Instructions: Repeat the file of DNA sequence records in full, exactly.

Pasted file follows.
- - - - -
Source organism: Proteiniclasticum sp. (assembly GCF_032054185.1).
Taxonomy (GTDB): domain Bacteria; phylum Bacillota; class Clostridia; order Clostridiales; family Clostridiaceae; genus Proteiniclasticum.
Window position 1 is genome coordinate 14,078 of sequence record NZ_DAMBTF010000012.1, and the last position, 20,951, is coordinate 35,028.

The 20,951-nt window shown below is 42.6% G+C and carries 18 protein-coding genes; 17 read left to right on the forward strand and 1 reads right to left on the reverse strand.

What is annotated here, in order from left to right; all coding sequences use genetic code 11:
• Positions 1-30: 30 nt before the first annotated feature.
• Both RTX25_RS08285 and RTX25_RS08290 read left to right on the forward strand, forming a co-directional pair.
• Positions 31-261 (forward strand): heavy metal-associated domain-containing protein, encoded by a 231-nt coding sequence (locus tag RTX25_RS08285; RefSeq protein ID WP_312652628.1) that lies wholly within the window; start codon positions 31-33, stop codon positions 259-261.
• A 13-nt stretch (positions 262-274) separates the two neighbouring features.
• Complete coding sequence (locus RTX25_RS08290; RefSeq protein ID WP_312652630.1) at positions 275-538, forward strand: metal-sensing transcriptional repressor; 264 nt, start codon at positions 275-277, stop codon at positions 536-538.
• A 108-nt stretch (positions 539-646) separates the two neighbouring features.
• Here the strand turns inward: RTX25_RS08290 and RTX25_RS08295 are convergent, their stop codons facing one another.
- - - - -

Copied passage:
Source organism: Proteiniclasticum sp. (assembly GCF_032054185.1).
Taxonomy (GTDB): domain Bacteria; phylum Bacillota; class Clostridia; order Clostridiales; family Clostridiaceae; genus Proteiniclasticum.
Window position 1 is genome coordinate 14,078 of sequence record NZ_DAMBTF010000012.1, and the last position, 20,951, is coordinate 35,028.

The 20,951-nt window shown below is 42.6% G+C and carries 18 protein-coding genes; 17 read left to right on the forward strand and 1 reads right to left on the reverse strand.

What is annotated here, in order from left to right; all coding sequences use genetic code 11:
• Positions 1-30: 30 nt before the first annotated feature.
• Both RTX25_RS08285 and RTX25_RS08290 read left to right on the forward strand, forming a co-directional pair.
• Positions 31-261 (forward strand): heavy metal-associated domain-containing protein, encoded by a 231-nt coding sequence (locus tag RTX25_RS08285; RefSeq protein ID WP_312652628.1) that lies wholly within the window; start codon positions 31-33, stop codon positions 259-261.
• A 13-nt stretch (positions 262-274) separates the two neighbouring features.
• Complete coding sequence (locus RTX25_RS08290; RefSeq protein ID WP_312652630.1) at positions 275-538, forward strand: metal-sensing transcriptional repressor; 264 nt, start codon at positions 275-277, stop codon at positions 536-538.
• A 108-nt stretch (positions 539-646) separates the two neighbouring features.
• Here the strand turns inward: RTX25_RS08290 and RTX25_RS08295 are convergent, their stop codons facing one another.